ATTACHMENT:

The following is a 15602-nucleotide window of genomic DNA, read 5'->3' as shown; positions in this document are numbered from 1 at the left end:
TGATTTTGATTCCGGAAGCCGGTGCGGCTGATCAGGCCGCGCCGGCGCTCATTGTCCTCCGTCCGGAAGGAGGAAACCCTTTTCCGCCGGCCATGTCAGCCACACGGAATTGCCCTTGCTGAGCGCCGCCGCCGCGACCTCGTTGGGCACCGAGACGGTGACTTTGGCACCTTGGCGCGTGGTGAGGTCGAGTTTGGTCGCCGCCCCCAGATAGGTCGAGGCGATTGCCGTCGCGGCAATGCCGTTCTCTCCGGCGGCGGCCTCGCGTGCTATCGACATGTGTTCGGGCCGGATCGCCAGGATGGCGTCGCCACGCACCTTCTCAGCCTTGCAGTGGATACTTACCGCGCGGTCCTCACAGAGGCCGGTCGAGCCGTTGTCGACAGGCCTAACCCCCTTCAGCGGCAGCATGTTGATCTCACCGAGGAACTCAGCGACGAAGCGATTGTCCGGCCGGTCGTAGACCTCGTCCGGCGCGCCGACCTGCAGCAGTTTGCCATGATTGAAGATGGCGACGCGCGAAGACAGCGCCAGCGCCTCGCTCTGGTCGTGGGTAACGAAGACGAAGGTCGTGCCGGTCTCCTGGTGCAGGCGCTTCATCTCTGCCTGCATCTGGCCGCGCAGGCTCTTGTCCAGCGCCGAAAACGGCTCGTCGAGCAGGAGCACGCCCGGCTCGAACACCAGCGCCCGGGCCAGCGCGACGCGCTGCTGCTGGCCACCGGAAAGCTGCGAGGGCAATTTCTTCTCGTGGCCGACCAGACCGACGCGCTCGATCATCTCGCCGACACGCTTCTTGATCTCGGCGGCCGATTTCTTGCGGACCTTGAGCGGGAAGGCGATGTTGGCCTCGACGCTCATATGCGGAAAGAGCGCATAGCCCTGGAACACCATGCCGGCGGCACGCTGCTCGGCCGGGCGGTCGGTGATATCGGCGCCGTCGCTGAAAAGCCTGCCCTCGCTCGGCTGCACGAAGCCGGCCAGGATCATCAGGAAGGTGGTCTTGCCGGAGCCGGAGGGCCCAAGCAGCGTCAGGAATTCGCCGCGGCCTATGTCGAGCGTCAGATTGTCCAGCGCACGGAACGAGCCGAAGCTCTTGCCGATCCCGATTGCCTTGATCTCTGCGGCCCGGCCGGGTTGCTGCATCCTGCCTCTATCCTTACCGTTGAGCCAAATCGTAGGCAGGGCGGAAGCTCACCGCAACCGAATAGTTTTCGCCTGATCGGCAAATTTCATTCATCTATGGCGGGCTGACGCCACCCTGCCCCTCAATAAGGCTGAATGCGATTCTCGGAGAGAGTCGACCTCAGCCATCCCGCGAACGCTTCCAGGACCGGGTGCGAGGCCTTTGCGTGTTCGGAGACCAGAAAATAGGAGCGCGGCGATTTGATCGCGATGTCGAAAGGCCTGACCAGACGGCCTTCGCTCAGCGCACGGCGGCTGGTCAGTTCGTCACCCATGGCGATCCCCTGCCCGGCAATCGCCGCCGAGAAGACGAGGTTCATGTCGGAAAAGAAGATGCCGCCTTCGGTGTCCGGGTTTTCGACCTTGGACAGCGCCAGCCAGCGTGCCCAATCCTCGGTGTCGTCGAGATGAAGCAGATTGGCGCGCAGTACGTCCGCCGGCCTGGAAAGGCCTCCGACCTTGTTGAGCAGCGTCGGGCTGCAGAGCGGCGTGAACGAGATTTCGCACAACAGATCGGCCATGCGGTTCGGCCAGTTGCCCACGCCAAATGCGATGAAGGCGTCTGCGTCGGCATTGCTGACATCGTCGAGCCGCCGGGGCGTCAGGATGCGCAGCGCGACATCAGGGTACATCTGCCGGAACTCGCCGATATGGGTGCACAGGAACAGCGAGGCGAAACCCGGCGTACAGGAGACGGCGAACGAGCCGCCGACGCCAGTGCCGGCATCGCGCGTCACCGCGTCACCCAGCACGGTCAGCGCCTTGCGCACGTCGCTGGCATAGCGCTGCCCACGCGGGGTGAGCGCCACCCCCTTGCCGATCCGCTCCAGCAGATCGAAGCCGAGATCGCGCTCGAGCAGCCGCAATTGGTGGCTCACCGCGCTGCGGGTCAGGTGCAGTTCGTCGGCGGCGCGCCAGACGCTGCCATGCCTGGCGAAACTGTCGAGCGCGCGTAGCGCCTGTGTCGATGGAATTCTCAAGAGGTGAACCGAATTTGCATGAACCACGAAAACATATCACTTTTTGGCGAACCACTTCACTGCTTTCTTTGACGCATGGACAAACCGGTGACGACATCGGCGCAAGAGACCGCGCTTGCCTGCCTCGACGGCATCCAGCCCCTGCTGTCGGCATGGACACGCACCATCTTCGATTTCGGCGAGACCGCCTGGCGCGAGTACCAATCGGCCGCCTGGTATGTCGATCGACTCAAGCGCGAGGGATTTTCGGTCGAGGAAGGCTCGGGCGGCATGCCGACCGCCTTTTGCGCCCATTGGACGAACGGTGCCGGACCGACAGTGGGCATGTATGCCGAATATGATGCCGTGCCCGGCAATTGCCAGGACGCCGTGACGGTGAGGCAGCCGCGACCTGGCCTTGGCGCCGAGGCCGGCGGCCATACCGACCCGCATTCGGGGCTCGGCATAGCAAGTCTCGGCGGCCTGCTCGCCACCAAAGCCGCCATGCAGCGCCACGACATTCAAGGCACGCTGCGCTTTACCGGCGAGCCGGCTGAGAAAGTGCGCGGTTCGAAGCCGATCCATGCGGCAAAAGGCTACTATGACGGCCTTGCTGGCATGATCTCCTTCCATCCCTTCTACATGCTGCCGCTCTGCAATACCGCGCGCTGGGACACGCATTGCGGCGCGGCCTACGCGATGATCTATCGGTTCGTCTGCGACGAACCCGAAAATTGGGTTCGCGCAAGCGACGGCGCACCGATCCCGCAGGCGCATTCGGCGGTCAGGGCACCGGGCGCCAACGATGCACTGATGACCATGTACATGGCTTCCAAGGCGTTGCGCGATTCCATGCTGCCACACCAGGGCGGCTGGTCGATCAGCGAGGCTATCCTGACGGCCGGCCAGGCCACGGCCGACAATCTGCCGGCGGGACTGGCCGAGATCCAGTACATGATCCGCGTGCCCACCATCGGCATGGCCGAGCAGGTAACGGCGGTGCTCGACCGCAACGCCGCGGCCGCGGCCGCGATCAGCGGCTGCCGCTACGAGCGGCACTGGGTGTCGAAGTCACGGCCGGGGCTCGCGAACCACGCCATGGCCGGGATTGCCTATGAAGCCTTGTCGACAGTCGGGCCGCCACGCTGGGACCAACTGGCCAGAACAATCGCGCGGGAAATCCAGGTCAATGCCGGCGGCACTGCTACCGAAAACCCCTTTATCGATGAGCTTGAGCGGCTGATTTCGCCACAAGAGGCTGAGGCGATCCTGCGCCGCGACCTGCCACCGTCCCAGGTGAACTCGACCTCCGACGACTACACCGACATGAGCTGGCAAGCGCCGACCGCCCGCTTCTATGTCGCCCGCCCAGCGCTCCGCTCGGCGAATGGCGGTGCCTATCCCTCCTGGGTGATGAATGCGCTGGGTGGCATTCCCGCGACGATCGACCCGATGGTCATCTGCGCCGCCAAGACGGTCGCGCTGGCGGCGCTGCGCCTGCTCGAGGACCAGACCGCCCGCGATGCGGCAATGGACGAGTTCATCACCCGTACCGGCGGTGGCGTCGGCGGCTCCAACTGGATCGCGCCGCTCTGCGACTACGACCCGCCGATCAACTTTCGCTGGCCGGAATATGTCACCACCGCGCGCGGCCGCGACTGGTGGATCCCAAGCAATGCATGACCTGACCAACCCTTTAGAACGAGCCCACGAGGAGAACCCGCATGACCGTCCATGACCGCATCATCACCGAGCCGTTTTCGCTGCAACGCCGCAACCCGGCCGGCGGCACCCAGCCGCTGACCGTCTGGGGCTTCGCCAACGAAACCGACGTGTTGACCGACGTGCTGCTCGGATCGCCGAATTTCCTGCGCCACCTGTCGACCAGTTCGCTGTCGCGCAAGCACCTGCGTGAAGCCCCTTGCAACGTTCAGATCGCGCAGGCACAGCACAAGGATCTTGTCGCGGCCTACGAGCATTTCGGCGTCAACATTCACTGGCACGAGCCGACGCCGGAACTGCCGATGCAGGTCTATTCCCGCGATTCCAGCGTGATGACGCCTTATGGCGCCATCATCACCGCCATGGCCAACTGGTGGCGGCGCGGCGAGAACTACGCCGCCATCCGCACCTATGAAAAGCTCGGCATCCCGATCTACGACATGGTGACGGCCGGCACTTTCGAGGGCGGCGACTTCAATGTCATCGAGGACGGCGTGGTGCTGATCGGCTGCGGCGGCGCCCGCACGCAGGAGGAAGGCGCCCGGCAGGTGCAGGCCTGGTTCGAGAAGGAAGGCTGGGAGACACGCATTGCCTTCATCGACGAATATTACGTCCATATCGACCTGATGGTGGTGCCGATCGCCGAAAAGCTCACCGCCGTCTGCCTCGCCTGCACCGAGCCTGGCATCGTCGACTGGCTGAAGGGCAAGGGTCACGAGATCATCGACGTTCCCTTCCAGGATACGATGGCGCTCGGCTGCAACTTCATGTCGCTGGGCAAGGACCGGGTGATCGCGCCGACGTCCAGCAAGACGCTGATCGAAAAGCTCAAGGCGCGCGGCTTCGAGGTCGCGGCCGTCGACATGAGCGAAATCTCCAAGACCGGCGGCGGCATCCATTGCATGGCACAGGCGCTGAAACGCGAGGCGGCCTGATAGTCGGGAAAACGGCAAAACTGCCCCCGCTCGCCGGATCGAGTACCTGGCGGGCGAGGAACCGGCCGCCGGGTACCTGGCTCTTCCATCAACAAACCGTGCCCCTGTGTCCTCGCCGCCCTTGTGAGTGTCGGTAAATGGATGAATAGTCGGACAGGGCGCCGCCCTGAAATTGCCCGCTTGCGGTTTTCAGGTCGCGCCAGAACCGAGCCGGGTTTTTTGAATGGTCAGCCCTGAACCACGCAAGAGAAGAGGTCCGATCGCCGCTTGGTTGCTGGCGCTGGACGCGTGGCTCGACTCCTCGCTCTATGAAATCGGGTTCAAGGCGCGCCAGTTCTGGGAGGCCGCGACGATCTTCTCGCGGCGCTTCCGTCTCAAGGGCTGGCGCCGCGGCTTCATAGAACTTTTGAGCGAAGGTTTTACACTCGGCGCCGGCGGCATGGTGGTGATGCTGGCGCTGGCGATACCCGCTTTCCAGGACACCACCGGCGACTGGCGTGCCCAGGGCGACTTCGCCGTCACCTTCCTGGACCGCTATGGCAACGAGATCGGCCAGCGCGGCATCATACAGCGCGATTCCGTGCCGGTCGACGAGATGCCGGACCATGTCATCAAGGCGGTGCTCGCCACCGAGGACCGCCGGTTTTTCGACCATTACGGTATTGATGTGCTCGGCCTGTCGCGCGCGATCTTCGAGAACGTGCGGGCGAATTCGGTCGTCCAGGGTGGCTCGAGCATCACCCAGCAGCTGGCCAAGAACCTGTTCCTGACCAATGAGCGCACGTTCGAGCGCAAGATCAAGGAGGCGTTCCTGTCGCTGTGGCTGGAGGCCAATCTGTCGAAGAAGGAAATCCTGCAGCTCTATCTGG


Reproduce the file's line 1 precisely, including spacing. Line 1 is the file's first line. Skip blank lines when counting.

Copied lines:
The following is a 15602-nucleotide window of genomic DNA, read 5'->3' as shown; positions in this document are numbered from 1 at the left end: